On its front page today - and in a two-page spread inside - The Times has published a joint Times and Computer Weekly investigation on government IT including an opinion piece from us.
The articles refer to IT-based projects, programmes and contracts which have exceeded the original announced costs by more than £18bn.
MPs are fed up with failures of some large government IT-based projects and programmes - as are the government IT professionals, civil and public servants, and contractors who are achieving success on very limited budgets and find their work is overshadowed by the project Chimeras which have unrealistic time-frames and budgets.
The opinion and the analysis in The Times make it clear that we're not attacking government IT people but the way projects are approved without enough Parliamentary or external challenge to assumptions.
The opinion says: "None of the problems is the fault of thousands of civil and public servants and contractors who work in information technology for government and keep its uniquely complex machinery running smoothly..."
The analysis says that the many successes in government IT, including the efficient online system used by thousands to renew their car tax, are overshadowed by the many calamities.
Some of the reactions to the articles in The Times Online were informed. I was struck by one which related that a minister in 2002, Paul Boateng, had said that the monies spent on a project had not been wasted. This, it seems, is government's automated response: there is no such thing as a failure, only a success which has yet to prove itself.
The creative use of English is regarded in ministerial offices as an art-form. Words can be interpreted to mean almost anything. A minister could announce "night is day" if he has a private briefing saying the statement is justified because there is day-light all the time except when your side of the earth is in the wrong position to receive it.
These are some of the reactions in The Times to its joint investigation with Computer Weekly:
I have pursued the complete lack of control and waste of our money since Oct 2002 through my M.P. Nick Gibb without success. I was dismayed by one letter I received from the then minister Paul Boateng [2nd Dec 2002] in which it concluded that monies were not wasted - we had the equipment.
MPs know nothing about programming, so how can they possibly scruntinise costs and time frames when they have no knowledge of what is involved? Government needs to employ consultants from the big IT firms to work for them - and base their bonuses on the work being completed on time and on budget.
Clueless comments.You do not need to be a programmer to ask the right questions! The government DID employ consultants from the big IT firms (instead of going for parliamentary scrutiny). Funnily enough big IT firms have something of a vested interest in these schemes going ahead.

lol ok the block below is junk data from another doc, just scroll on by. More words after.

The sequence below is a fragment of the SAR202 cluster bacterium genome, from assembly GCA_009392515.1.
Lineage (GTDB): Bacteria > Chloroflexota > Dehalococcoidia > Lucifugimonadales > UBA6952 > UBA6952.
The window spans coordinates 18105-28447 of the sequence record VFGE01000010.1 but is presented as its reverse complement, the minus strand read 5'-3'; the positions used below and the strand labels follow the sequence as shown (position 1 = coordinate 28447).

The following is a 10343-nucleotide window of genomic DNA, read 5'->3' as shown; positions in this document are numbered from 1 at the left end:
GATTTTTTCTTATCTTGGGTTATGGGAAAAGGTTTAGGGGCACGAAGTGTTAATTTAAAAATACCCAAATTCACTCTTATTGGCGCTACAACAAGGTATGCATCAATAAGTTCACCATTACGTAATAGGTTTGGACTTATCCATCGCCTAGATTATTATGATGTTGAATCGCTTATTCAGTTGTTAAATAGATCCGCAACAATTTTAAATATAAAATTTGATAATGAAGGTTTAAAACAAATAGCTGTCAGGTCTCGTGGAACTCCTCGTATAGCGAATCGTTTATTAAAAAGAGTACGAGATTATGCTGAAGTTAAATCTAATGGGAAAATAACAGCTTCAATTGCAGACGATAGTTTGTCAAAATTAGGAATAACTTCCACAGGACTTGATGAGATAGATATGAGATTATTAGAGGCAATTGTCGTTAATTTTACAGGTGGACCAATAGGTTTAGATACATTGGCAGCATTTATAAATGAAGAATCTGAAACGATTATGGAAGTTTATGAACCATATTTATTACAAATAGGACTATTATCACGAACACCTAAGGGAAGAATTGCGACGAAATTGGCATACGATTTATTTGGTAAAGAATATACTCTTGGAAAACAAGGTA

"Lessons have been learnt" Well, obviously not. I've worked in the IT industry for far too long & I've yet to be in the initiation stages of a project where the senior management have agreed (or even thought) to look at previous projects to see what went wrong, before starting on the new project.
The reason is the state is spending other people's money and the tendering rules mean only "the usual suspects" can bid.
More could be achieved by refusing to give new contracts to the large companies in charge of these fiascos. At the moment failure is rewarded by a continuing income stream - hence the huge over-runs. Over-ambition is not the problem
The problem would seem to be age old. As the size of the project increases, so does the complexity, and the focus is lost. Spend less time worrying about making the whole thing work, and approve and develop well defined systems that can be put together like Lego later on
The issue is really one of inappropriate escalation of commitment. The causes are (i) avoiding loss of face, (ii) looking for confirming evidence to justify a previously-taken decision, (iii)and risk taking in the domain of losses. Cure is to rotate the person responsible for continuation decisions
No, it is not "overoptimism". It is incompetence. Ministers want to wave a wand and have a centralised solution to everything. It never works. Computer solutions are exponentially more likely to collapse as size increases arithmetically. The result is flabware, chaos and waste by the billion.
The article mentions successful IT projects... perhaps contracts should be passed on to those companies who did do well?
What really hurts those of us in the rest of the IT industry is that these contracts virtually shut out the smaller, more innovative IT companies in favour of a few, big players. That said, they have brilliant sales people ...
Basic outsourcing costs a huge amount. I was working a govt agency in Nottingham. Every time we wanted to move a computer, scanner, printer (even a few feet) we had to call the IT company. It cost a minimum £100 call out charge. Govt contracts with private companies should be in the public domain
Shrink the state, and the IT waste will follow
Computer Weekly Comment in The Times - how to break the cycle of IT failure
Government It Projects will cost £18bn more than expected - Computer Weekly
E-Government projects over by £18bn - Publicservice.co.uk
£18bn over budget - Procurement Blog